Wordplay: Expressions in Portugal


PORTUGAL Sep. 17. 2020

Cultural Broadcasting Team

Hi everyone, this is Maria from Portugal and I’m going to introduce to you some commonly used idiomatic expressions in my country.
Every language has idioms. According to Merriam-Webster, an idiom is “an expression in the usage of a language that is peculiar to itself either in having a meaning that cannot be derived from the conjoined meanings of its elements (such as up in the air for "undecided") or in its grammatically atypical use of words (such as give way)” [1]. Here are some of the present Portuguese idioms, their literal translation, and what they really mean. 

1.     “Tirar o cavalinho da chuva”

 Literal translation: To take the little horse out of the rain

What it actually means: Giving up on intent, losing your illusions


2.     “Dar um ar da sua graça”

Literal translation: To give an air of your grace

What it actually means: Showing, demonstrating that you are capable of doing something


3.     “Ter mais olhos que barriga” 

Literal translation: To have more eyes than belly

What it actually means: Wanting more than what you can/will consume


4.     “Ficar em águas de bacalhau” 

Literal translation: To stay in codfish waters

What it actually means: Something that doesn’t come true, to “come to nothing”, to suffer a mishap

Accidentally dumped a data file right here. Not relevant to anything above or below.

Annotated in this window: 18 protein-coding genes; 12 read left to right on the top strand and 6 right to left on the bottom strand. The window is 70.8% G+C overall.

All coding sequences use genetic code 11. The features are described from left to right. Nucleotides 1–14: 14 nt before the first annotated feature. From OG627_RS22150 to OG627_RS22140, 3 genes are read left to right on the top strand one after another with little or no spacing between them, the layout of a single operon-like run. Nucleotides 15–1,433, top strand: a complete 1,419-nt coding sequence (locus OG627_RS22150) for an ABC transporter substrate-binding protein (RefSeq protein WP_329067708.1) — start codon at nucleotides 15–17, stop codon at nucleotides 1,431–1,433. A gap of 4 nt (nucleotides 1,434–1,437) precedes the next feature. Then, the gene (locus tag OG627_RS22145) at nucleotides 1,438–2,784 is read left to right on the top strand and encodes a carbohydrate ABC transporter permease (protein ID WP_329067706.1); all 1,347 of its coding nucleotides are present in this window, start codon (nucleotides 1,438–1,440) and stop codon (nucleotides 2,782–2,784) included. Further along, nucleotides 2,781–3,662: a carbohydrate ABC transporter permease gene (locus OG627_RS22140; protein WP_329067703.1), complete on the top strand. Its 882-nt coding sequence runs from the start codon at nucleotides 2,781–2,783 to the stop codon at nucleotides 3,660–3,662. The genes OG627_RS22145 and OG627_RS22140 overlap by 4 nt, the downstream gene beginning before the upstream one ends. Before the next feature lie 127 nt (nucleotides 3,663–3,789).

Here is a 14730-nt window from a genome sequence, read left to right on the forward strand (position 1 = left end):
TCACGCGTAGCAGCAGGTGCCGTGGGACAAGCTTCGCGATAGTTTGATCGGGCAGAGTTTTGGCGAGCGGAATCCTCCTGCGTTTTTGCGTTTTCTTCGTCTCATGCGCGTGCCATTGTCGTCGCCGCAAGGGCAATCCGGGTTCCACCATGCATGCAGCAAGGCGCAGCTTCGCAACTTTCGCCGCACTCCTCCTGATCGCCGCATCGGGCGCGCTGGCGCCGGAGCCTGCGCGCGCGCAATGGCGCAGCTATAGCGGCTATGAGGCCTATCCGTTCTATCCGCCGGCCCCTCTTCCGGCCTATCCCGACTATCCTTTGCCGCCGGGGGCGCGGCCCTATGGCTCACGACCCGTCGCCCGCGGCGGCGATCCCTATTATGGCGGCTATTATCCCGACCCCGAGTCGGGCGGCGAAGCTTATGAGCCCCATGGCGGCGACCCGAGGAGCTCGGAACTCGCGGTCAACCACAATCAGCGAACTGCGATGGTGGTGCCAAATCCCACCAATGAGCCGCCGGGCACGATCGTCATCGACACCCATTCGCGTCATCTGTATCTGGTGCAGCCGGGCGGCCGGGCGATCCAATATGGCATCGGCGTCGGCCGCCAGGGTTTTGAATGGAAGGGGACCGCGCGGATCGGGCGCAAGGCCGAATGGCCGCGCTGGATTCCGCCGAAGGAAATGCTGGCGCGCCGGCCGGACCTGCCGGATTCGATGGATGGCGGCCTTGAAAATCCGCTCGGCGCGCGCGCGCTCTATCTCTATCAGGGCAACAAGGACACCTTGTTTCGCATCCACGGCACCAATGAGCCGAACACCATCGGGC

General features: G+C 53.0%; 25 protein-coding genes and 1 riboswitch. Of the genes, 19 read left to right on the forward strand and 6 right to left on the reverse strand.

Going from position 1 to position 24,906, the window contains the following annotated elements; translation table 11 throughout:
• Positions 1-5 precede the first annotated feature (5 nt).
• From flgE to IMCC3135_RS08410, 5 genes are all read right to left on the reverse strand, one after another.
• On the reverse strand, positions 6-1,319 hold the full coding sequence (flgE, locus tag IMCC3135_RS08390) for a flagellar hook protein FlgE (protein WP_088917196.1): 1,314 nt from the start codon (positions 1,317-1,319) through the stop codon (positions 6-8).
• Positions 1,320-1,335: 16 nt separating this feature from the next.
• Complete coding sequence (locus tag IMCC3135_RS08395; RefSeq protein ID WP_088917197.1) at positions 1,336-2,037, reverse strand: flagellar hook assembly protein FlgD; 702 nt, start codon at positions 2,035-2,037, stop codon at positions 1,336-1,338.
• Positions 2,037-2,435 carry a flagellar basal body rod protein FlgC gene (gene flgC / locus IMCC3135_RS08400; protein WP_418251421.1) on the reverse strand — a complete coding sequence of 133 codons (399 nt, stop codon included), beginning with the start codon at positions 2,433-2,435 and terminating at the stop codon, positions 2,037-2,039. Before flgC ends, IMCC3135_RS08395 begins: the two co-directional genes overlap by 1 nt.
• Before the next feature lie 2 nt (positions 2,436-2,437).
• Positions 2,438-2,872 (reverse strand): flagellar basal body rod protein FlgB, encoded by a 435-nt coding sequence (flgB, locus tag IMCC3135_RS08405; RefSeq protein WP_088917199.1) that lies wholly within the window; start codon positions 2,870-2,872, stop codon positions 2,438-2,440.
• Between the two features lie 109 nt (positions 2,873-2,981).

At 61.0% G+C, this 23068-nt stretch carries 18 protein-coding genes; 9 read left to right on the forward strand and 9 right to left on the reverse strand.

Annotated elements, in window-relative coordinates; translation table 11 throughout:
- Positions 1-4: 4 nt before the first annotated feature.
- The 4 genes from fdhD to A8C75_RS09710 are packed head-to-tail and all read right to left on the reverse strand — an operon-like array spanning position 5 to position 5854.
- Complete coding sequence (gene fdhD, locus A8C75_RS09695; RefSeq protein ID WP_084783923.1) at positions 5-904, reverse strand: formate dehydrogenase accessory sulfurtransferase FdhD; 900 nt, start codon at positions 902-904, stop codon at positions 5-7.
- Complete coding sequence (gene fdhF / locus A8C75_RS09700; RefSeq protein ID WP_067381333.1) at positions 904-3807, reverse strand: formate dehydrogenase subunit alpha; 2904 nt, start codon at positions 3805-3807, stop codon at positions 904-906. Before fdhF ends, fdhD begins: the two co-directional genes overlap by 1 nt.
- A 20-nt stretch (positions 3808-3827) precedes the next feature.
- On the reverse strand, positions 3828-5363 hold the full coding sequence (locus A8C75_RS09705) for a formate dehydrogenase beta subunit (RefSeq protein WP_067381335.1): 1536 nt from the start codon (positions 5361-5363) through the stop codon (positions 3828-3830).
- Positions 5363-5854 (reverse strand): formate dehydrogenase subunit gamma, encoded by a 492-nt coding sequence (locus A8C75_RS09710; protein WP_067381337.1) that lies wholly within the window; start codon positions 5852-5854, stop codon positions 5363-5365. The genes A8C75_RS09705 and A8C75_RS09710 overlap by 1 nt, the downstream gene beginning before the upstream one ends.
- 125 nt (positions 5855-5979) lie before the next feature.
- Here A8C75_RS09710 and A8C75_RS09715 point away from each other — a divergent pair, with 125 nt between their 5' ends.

5.     “Não ter dois dedos de testa”

Literal translation: Not having two fingers of forehead 

What it actually means: being empty-headed/airheaded or obtuse


6.     “São muitos anos a virar frangos” 

Literal translation: Many years turning chickens

What it actually means: Having a lot of experience, and consequently, being very good at what you do and being able to perform tasks no matter what


7.     “Estar com os azeites”

Literal translation: Being with olive oils

What it actually means: Being in a bad mood


8.     “Ter a faca e o queijo na mão” 

Literal translation: Having the knife and cheese in a hand 

What it actually means: Having the power or aptitude to do something 


9.     “Torcer o nariz”

Literal translation: To wrinkle your nose

What it actually means: To show disapproval, to dislike something


10.  “É de pequenino que se torce o pepino”

Literal translation: It is from when you’re little that the cucumber is twisted 

What it actually means: Good manners must be taught to children as early as possible; a good education must start as early as possible.


[1]  “Idiom.” Dictionary, Merriam-Webster, Accessed 14 Sep. 2020.



PORTUGAL Sep. 17. 2020

Cultural Broadcasting Team